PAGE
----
Accenture’s Technology Vision is published every year. It’s something I always look forward to because it gives such a far-ranging view of where technology and business are headed. This year’s Technology Vision is no exception. It’s well worth a read—and watch this space for our forthcoming reworking of these trends with insurance specifically in mind.
For 2014, the central message is that “Big is the next big”; meaning that the larger companies should now position themselves to use their resources and sheer heft to become market disruptors in their own right. Over the last few years, as we all know, small, startup companies have used new technologies to disrupt settled markets and, in the process, have become giants. One thinks of Facebook and Google.
Read more about Big Bang Disruption and what it means for strategy.
Now, we believe, the bigger companies are starting to leverage their vast resources and capital to exploit fully the opportunities the digital world and its platforms present. These companies are, in the words of the Vision, “weaving digital technologies throughout their operations to drive business and industry disruptions to their advantage.”
This is all very germane to insurers, both life and P&C (property and casualty). Insurance carriers are by their very nature large companies with lots of capital—something that’s particularly true for life carriers. Without their size, they would be unable to act as convincing risk mitigators with the resources to cover losses.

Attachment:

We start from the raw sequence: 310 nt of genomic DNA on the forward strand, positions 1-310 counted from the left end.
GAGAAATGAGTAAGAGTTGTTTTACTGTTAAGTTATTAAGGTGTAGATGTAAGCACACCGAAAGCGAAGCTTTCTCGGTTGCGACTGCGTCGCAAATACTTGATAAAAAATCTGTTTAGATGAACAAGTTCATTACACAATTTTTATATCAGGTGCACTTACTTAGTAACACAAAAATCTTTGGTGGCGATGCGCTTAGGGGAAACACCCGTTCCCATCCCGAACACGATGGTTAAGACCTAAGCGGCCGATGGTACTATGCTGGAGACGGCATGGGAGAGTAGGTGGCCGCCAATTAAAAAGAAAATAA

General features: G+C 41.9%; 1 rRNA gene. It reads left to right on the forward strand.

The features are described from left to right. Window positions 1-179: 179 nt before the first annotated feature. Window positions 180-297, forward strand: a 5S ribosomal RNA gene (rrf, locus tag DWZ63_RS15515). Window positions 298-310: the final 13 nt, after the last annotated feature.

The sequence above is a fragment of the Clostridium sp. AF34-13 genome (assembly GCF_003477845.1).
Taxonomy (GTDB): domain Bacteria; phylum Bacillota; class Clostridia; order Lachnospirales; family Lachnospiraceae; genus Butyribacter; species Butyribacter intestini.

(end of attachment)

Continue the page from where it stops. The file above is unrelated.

Insurance companies, in other words, have the resources to put behind their efforts to become market disruptors in their own rights. They are certainly putting significant investment into the digital technologies that are the first step to equipping themselves for this role: the 2013 Digital Insurance Survey: Europe, Latin America and Africa reveals that P&C insurers have committed an average of €30 million ($40.6 million) and life insurers €21 million ($28.4 million) to digital transformation over the coming three years. The figure rises to €51 million ($69 million) for multi-line insurers.
The other driver is that insurers are very, very aware that their traditional value chains are under threat from disruptors from outside the industry. As the same research shows, 12 percent of life and 16 percent of P&C insurers are already experiencing competition from new entrants—with a further 41 percent and 60 percent respectively expecting new competitors to appear within the next three years. This is confirmed by the Accenture 2013 Consumer-Driven Innovation Survey, which makes clear, insurance customers are ready and willing to defect to providers who can offer them the personalized, consistent, cross-channel experience they crave. Sixty-seven percent of respondents would be prepared to buy insurance from non-insurers, including 23 percent from online providers like Amazon or Google.
Becoming a disruptor thus seems to be a good option for companies tired of being in reactive mode, and eager to take the initiative in creating new niches for themselves. It only remains to work out what that actually means: Where are the disruption opportunities, in fact?